In Australia though we found 20 points of gains yesterday and PSI traders added another 18 points overnight. We are nearing some decent overhead resistance though as you can see in the chart below.

On forex markets the Aussie and Aussie crosses were the standout after RBA governor Lowe put rate cuts on the table. So the AUDUSD is off 1.63% now at 0.7115, the AUDJPY is off 1.6% and we’ve even lost ground against the Kiwi which is at 0.6826, down 0.97% after being caught in the Aussie’s tractor beam.

Elsewhere the Pound did reasonably well given Donald Tusk vitriol – its at 1.2934 down just a smidge. Euro is down 0.44% after the data at 1.1363 and USDJPy is largely unchanged at 109.96. USDCAD is up again at 1.3206 for a 0.6% gain while the 0.3% lift in USDSGD confirms the USD breakout.

On commodity markets gold has dipped 0.66% in the wake of USD strength and is back at $1,306.20. Silver is down 1.2% at $15.65 but copper remains bid with a gain of 0.6% to 2.834 – it did reverse off the range top though. Bitcoin is falling and is near $3,300 while WTI and Brent are both a little higher and not ready yet to rollover it seems. WTI is up 0.6% to $53.98 while Brent lifted 1% to $62.63.

US 10’s are at 2.70% after a good auction Wednesday. The 2’s are at 2.53% and the curve is at 1.80 points.

On the day today we have Kiwi employment, unemployment and labour cost data around the time you’ll be getting this note. Then in Australia we have the AiGroups performance of construction index which – because of concerns about housing and Governor Lowe’s speech yesterday – will garner more interest than normal. The last print was 42.6 so it’s already in a parlous state and you’d hope not falling further.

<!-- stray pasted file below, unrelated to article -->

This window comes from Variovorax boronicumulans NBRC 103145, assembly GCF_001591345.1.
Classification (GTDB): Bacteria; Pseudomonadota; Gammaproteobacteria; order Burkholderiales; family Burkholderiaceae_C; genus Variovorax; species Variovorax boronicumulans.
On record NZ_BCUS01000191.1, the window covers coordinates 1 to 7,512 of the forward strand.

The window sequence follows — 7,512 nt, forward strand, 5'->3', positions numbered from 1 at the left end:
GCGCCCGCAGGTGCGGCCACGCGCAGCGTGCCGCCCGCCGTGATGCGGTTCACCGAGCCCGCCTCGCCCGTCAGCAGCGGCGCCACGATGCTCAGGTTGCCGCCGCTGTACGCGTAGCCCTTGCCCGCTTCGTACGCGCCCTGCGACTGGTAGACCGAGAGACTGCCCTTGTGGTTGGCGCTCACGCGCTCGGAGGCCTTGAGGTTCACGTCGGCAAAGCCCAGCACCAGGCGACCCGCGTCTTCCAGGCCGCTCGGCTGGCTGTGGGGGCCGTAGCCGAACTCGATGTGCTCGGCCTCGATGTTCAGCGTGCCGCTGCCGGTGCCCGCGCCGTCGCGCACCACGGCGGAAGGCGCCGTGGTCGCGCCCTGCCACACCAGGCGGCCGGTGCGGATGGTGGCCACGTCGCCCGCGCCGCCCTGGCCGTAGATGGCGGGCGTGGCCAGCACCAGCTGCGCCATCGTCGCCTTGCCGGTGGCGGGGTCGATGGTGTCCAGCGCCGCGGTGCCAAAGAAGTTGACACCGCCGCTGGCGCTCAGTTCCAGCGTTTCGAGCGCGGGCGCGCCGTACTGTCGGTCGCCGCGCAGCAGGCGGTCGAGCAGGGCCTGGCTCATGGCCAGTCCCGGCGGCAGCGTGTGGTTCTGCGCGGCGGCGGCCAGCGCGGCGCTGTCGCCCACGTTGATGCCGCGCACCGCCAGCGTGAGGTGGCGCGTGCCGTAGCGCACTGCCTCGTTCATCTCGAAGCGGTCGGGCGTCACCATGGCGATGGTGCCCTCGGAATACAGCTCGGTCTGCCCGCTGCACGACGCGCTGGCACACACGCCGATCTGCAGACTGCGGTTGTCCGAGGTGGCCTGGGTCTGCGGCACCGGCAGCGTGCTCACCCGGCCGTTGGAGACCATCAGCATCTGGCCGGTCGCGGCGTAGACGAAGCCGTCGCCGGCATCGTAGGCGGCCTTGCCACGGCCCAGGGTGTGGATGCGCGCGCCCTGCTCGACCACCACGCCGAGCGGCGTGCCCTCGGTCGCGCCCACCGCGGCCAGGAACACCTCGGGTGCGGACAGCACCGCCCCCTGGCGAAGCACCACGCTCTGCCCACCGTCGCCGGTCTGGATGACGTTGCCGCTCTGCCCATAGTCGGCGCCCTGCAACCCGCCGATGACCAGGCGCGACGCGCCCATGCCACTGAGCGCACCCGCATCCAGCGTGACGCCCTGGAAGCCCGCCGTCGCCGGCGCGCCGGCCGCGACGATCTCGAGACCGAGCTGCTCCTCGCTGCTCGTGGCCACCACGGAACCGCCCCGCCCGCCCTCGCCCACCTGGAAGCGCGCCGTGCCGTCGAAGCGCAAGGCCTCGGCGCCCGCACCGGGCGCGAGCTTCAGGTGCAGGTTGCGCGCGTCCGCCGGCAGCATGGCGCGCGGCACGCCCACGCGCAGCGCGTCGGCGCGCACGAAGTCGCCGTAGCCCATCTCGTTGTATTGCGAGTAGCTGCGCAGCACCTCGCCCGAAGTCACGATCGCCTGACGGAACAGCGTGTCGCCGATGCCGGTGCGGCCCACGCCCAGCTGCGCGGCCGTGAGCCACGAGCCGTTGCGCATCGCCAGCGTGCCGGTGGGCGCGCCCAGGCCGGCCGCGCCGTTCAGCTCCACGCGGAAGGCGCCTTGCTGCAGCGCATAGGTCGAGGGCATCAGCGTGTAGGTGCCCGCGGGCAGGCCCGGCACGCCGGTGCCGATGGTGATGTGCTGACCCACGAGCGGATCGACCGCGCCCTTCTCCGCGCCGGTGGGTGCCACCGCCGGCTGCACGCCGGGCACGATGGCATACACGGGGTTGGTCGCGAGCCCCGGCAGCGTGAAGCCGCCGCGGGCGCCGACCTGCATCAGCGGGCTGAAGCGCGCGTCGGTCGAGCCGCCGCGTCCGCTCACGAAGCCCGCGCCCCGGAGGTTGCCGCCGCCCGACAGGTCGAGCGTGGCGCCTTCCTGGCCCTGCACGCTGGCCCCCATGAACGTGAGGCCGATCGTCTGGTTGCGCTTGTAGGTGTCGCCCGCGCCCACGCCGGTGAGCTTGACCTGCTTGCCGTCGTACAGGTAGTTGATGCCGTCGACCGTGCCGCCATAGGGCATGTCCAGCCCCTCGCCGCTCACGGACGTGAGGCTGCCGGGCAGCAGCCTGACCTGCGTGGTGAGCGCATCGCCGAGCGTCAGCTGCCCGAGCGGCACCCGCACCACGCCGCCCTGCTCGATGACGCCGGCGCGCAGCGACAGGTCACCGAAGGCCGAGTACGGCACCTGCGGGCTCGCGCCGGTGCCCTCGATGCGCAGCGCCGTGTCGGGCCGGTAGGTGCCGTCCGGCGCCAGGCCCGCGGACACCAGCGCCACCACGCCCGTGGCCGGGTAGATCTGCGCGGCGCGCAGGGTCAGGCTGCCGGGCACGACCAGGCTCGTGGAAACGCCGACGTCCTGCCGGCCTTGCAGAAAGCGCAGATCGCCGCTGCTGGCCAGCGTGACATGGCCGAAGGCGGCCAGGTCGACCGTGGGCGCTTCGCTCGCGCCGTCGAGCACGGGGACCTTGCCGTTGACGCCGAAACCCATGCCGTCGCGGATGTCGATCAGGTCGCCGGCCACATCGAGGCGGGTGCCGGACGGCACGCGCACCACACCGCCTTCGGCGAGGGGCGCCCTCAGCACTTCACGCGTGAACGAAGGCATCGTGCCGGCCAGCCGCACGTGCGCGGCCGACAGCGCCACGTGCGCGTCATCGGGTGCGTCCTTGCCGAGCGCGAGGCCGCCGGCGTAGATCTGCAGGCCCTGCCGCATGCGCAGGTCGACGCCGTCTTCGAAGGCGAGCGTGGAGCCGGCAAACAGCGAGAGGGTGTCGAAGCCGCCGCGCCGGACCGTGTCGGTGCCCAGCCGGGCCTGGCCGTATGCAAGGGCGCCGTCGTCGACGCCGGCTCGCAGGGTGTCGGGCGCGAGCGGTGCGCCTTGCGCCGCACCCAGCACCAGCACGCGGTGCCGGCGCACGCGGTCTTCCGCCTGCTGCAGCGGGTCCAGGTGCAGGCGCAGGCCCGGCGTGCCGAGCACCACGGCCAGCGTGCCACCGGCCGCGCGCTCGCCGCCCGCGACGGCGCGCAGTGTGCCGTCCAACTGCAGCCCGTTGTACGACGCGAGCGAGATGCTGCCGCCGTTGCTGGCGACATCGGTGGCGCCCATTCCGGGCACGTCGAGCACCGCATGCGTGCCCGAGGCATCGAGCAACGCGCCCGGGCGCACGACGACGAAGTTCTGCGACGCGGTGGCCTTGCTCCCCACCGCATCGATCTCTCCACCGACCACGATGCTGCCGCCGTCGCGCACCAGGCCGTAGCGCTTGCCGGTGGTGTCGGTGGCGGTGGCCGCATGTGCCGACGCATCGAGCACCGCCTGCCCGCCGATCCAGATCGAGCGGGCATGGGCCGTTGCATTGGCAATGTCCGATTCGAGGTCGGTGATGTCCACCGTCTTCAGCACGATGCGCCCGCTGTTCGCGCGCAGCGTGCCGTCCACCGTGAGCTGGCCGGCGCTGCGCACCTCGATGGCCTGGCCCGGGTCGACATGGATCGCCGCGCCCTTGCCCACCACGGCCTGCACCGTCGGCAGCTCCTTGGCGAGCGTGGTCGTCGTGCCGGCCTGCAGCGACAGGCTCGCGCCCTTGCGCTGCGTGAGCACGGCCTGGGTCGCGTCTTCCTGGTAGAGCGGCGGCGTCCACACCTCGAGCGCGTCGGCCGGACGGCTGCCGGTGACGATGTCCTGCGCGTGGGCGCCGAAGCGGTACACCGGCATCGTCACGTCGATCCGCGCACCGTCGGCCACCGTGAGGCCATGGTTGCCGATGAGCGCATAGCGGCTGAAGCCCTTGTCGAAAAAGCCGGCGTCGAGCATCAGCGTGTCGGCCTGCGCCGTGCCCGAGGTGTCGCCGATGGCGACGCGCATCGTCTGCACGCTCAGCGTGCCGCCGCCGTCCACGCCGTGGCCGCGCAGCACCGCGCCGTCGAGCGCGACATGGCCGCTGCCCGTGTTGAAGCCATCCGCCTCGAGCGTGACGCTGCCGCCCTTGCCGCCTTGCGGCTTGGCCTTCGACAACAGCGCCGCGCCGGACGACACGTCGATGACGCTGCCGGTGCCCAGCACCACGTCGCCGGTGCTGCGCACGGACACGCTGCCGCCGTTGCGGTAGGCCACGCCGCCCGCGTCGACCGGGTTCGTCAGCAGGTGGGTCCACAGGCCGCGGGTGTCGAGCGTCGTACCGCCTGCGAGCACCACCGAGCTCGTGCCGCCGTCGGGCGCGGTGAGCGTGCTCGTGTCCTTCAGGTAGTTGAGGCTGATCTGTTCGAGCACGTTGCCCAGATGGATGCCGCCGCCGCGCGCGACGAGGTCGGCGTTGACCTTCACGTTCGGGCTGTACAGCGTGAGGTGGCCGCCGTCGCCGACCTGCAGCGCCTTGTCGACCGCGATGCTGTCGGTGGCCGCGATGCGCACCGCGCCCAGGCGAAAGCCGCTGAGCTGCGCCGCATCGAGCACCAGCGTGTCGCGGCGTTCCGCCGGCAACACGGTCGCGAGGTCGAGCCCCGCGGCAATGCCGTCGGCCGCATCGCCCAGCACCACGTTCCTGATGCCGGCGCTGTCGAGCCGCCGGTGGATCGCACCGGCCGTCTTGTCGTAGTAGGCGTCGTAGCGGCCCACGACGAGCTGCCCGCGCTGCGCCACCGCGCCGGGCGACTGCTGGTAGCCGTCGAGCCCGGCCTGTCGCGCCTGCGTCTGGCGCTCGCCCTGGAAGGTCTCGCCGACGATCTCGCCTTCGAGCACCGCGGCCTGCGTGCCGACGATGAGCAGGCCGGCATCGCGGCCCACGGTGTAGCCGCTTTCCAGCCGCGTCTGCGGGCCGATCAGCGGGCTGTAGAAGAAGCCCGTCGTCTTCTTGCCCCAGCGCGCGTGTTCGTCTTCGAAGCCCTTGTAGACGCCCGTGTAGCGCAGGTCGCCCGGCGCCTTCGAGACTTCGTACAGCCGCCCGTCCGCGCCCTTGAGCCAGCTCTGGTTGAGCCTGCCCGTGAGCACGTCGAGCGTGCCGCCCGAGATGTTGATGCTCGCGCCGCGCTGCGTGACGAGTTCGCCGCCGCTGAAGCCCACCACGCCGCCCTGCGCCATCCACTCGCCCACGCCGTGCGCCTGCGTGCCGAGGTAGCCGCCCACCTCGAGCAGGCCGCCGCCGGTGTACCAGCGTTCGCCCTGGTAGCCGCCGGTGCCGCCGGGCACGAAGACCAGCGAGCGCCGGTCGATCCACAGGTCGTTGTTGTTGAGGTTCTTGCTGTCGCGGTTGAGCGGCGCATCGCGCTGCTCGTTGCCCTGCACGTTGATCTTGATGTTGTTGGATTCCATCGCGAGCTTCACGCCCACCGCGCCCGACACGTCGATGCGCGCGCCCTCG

Japan release foreign reserves data and coincident and leading index data,  its still a holiday in China, and then we get German industrial production French trade, and Italian retail trade – might be an ugly smorgasbord. Mrs may is meeting the EU and of course we have the BoE meeting which will do and say very little I would think so as not to startle the horses. Unless the BoE decides British Pollies need a damn good kick in the tail 🙂

In the US we hear from Fed vice Chair Rich Clarida, we get jobless claims and consumer credit. And Fed Chair Powell si on the docket as well.

Macro stuff that affects everyone and everything – either today or eventually

INTERNATIONAL 

On trade. Is a deal possible?

I genuinely wonder if a trade deal is possible given the necessity to break a number of China-US battles away from each other in order to get a deal. Here’s my current thinking.